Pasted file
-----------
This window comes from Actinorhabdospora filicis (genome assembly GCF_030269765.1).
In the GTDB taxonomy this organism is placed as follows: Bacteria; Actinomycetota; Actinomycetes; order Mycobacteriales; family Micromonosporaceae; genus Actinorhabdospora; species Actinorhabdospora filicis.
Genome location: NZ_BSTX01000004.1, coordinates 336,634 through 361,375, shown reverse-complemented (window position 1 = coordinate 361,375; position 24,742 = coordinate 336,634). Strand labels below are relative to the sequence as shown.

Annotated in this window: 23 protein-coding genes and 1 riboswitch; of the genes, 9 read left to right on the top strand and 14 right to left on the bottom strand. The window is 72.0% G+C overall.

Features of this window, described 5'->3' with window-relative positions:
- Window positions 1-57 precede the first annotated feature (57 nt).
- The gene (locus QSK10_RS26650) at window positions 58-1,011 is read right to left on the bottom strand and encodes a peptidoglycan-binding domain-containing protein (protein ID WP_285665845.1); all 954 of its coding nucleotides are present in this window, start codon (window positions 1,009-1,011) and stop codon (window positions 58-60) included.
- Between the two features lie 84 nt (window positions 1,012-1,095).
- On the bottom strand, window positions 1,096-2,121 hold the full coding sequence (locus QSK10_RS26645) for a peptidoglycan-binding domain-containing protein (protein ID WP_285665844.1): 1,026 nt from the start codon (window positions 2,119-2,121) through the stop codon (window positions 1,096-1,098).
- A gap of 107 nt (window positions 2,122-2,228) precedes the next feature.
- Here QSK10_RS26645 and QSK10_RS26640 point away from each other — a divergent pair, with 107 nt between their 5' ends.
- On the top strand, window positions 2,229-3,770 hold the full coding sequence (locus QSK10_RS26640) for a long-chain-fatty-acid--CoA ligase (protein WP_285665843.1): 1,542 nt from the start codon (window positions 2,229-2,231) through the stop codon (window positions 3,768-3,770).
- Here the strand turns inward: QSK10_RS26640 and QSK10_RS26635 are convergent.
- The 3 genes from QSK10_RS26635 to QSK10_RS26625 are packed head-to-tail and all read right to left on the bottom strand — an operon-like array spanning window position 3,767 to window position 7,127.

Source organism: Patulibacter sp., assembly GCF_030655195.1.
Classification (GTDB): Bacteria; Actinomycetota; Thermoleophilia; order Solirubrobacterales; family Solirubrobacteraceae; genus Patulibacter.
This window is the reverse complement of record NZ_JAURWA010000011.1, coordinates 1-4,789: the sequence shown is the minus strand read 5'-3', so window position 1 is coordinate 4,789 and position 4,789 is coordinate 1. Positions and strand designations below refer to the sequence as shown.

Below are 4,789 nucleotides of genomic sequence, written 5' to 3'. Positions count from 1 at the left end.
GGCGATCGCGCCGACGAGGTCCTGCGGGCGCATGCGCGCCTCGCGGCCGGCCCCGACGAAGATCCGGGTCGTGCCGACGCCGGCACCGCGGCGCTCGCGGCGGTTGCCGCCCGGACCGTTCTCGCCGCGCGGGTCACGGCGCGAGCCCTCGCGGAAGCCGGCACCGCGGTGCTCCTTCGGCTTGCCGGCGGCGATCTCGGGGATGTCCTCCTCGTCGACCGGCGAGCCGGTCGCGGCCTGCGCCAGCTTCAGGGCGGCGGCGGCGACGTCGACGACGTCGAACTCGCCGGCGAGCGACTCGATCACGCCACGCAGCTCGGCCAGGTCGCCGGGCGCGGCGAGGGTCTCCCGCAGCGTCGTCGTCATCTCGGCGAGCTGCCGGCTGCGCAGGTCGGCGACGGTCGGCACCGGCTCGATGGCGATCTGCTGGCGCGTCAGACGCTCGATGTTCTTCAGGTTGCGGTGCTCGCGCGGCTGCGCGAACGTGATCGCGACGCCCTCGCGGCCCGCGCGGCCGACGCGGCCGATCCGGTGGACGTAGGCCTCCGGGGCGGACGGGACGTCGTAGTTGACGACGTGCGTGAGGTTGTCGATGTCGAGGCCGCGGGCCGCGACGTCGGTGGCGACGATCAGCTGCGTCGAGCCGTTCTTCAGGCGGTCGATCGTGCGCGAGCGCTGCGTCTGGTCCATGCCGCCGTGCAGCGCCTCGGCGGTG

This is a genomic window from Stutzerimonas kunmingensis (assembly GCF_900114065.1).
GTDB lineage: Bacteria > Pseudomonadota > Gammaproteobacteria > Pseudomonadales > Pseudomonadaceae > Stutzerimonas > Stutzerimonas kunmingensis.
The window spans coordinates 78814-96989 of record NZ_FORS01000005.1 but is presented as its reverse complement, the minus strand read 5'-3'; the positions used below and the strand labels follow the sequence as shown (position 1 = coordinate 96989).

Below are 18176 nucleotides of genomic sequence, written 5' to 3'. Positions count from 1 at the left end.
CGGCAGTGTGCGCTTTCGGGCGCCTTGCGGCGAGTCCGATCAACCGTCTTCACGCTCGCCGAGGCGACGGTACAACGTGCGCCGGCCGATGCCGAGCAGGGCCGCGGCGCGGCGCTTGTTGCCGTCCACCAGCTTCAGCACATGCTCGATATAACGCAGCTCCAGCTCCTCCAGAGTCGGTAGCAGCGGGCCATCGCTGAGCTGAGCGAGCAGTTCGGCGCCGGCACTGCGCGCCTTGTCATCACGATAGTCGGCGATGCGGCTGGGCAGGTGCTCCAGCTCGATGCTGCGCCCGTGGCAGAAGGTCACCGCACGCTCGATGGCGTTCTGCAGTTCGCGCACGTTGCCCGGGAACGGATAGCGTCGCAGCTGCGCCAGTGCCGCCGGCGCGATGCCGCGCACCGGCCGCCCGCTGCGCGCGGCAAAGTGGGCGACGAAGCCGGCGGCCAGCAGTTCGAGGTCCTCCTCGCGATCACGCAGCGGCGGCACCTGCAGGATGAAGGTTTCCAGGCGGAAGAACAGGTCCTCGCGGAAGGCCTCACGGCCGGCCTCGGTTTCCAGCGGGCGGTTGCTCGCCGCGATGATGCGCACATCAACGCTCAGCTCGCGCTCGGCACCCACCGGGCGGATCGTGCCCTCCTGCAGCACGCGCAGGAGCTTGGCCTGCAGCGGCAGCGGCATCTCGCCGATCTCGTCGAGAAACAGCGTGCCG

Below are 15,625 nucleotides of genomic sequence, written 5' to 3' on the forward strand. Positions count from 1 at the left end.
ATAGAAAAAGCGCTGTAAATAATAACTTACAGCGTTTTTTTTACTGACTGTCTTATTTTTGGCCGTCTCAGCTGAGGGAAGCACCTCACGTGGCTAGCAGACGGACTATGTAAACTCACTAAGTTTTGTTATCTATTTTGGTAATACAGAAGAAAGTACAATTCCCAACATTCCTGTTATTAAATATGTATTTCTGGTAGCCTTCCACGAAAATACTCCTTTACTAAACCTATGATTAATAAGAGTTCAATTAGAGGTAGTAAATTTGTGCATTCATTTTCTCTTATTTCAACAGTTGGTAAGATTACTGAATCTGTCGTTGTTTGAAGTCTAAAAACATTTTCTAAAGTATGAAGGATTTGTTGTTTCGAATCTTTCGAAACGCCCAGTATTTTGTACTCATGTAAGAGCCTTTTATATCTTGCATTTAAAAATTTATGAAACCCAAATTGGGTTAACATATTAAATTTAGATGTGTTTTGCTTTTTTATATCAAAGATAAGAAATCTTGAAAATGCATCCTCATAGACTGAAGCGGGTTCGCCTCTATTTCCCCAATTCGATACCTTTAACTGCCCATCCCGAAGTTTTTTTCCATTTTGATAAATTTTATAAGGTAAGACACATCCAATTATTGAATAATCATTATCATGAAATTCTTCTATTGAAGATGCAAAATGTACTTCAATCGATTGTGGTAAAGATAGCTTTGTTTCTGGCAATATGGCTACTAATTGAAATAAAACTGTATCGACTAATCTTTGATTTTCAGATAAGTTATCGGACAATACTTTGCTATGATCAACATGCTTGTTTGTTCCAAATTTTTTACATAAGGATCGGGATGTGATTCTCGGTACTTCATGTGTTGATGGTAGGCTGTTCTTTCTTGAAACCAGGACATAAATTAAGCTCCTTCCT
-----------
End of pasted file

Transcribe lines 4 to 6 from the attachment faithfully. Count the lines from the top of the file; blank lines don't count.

Annotated in this window: 23 protein-coding genes and 1 riboswitch; of the genes, 9 read left to right on the top strand and 14 right to left on the bottom strand. The window is 72.0% G+C overall.

Features of this window, described 5'->3' with window-relative positions:
- Window positions 1-57 precede the first annotated feature (57 nt).